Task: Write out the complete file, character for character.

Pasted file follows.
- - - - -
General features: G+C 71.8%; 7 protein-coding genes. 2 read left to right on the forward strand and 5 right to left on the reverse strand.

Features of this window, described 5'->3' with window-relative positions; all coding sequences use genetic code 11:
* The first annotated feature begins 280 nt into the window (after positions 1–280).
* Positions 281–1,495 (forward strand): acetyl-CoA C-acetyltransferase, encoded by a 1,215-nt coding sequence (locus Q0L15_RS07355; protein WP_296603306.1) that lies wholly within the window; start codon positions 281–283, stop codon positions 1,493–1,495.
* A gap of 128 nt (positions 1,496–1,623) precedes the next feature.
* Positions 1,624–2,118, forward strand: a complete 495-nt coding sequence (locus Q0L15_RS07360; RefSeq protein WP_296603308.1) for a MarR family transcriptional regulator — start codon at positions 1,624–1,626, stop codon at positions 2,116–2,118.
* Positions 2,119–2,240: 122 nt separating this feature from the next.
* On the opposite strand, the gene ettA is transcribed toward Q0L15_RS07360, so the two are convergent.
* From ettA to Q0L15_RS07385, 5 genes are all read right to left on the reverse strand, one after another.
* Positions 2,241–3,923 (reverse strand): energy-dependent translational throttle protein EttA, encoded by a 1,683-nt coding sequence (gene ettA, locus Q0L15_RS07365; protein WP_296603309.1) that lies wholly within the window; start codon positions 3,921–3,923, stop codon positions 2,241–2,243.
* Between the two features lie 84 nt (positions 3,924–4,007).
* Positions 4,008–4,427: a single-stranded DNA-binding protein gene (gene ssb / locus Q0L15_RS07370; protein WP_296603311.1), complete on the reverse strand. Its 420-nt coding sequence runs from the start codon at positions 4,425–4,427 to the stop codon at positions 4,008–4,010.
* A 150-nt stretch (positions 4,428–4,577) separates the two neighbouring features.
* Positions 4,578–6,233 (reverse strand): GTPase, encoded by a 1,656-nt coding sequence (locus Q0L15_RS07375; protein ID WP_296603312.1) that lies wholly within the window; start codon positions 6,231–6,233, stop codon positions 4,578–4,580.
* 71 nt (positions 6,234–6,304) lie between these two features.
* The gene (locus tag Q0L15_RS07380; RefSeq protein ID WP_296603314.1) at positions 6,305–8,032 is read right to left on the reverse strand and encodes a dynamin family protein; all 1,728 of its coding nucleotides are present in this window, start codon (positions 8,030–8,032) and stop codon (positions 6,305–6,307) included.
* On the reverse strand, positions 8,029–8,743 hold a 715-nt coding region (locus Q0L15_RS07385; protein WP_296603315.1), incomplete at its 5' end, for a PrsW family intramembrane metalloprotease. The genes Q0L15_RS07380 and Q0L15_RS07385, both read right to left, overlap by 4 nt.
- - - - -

General features: G+C 71.8%; 7 protein-coding genes. 2 read left to right on the forward strand and 5 right to left on the reverse strand.

Features of this window, described 5'->3' with window-relative positions; all coding sequences use genetic code 11:
* The first annotated feature begins 280 nt into the window (after positions 1–280).
* Positions 281–1,495 (forward strand): acetyl-CoA C-acetyltransferase, encoded by a 1,215-nt coding sequence (locus Q0L15_RS07355; protein WP_296603306.1) that lies wholly within the window; start codon positions 281–283, stop codon positions 1,493–1,495.
* A gap of 128 nt (positions 1,496–1,623) precedes the next feature.
* Positions 1,624–2,118, forward strand: a complete 495-nt coding sequence (locus Q0L15_RS07360; RefSeq protein WP_296603308.1) for a MarR family transcriptional regulator — start codon at positions 1,624–1,626, stop codon at positions 2,116–2,118.
* Positions 2,119–2,240: 122 nt separating this feature from the next.
* On the opposite strand, the gene ettA is transcribed toward Q0L15_RS07360, so the two are convergent.
* From ettA to Q0L15_RS07385, 5 genes are all read right to left on the reverse strand, one after another.
* Positions 2,241–3,923 (reverse strand): energy-dependent translational throttle protein EttA, encoded by a 1,683-nt coding sequence (gene ettA, locus Q0L15_RS07365; protein WP_296603309.1) that lies wholly within the window; start codon positions 3,921–3,923, stop codon positions 2,241–2,243.
* Between the two features lie 84 nt (positions 3,924–4,007).
* Positions 4,008–4,427: a single-stranded DNA-binding protein gene (gene ssb / locus Q0L15_RS07370; protein WP_296603311.1), complete on the reverse strand. Its 420-nt coding sequence runs from the start codon at positions 4,425–4,427 to the stop codon at positions 4,008–4,010.
* A 150-nt stretch (positions 4,428–4,577) separates the two neighbouring features.
* Positions 4,578–6,233 (reverse strand): GTPase, encoded by a 1,656-nt coding sequence (locus Q0L15_RS07375; protein ID WP_296603312.1) that lies wholly within the window; start codon positions 6,231–6,233, stop codon positions 4,578–4,580.
* 71 nt (positions 6,234–6,304) lie between these two features.
* The gene (locus tag Q0L15_RS07380; RefSeq protein ID WP_296603314.1) at positions 6,305–8,032 is read right to left on the reverse strand and encodes a dynamin family protein; all 1,728 of its coding nucleotides are present in this window, start codon (positions 8,030–8,032) and stop codon (positions 6,305–6,307) included.
* On the reverse strand, positions 8,029–8,743 hold a 715-nt coding region (locus Q0L15_RS07385; protein WP_296603315.1), incomplete at its 5' end, for a PrsW family intramembrane metalloprotease. The genes Q0L15_RS07380 and Q0L15_RS07385, both read right to left, overlap by 4 nt.